CUMBERLAND COUNTY, Pa. — Some people living in Cumberland County are not happy that fluoride was removed from their water supply.
To some, it's critical.
"It helps the developing teeth, primarily in children and adults," Dr. Jeff Alba said.
To others, it's toxic.
"It's a poison in the water," Christopher Hess, a resident, said.
And if you ask the company who holds the decision on whether or not it goes in your water -
"Fluoride is not used to treat the drinking water," Chelsea Hess-Moore, Public Relations Manager, Pennsylvania Operations, Suez, said. "And our job is to provide safe drinking water to our customers."
On August 31st, Suez stopped putting fluoride in the water supplied to residents in Mechanicsburg and Upper Allen Township. It said the decision had nothing to do with cost, and that of all of the municipalities it services in Pennsylvania, these were the last two still containing it.
"We also wanted to give our customers the opportunity to be able supplement fluoride into their daily routines," Hess-Moore said. "If and how they wish to do so."
Members of the dental community cite numerous benefits of fluoride, like Dr. Jeff Alba. Not only is he an orthodontist, but also a resident of Upper Allen Township. He said the process was not transparent.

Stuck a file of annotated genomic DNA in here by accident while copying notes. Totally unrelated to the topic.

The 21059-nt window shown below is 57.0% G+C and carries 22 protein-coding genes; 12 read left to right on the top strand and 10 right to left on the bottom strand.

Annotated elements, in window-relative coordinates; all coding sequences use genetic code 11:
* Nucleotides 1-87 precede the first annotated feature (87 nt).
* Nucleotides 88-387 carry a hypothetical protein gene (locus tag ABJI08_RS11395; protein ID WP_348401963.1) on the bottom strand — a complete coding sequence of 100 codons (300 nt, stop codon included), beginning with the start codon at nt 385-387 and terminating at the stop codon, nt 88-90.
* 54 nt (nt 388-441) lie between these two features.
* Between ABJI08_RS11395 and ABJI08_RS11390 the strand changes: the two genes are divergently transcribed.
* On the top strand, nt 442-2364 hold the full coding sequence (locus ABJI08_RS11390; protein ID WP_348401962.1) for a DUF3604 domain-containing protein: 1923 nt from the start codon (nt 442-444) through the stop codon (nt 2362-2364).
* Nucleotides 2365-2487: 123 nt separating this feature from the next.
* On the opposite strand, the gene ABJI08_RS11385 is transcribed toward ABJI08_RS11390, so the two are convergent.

"It wasn't until later that I realized that in our paper statement, weeks prior, Suez had sent a small sliver of a paper that stated that they were going to be applying to remove the fluoride," Dr. Alba said. "But like many other people I pay my bill online and I had no idea it even happened."
Suez, though, said it was in communication with residents the entire time, including via social media and through a virtual town hall event to get peoples' feedback.
At this point, many people realize it's highly unlikely they'll get Suez to reverse its decision. They said the focus now is on greater education of public health.
"I'm not worried about the people that see the dentist regularly," Dr. Alba said. "They're going to be in good hands. It's the people that don't have the means or the ability to give their kids supplemental fluoride and take their kids to the dentist. Those are the people who are going to need it the most and they're the ones who are going to be suffering."
This year the Pennsylvania Department of Health is celebrating the 75th anniversary of community water fluoridation, as more and more municipalities in Pennsylvania have decided to remove fluoride from their water supply.
"We're so focused on the importance of public health and prevention with what's going on in COVID-19, yet here we are, in this day and age, about to ignore the closest thing to a vaccine that we have for cavities in children and that's fluoride in our water," Dr. Alba said.
FOX43 reached out to both Mechanicsburg Borough and Upper Allen Township. The Township told us it had nothing to do with the removal of fluoride and had no input or influence on the decision. The Borough did not respond to our request for an interview.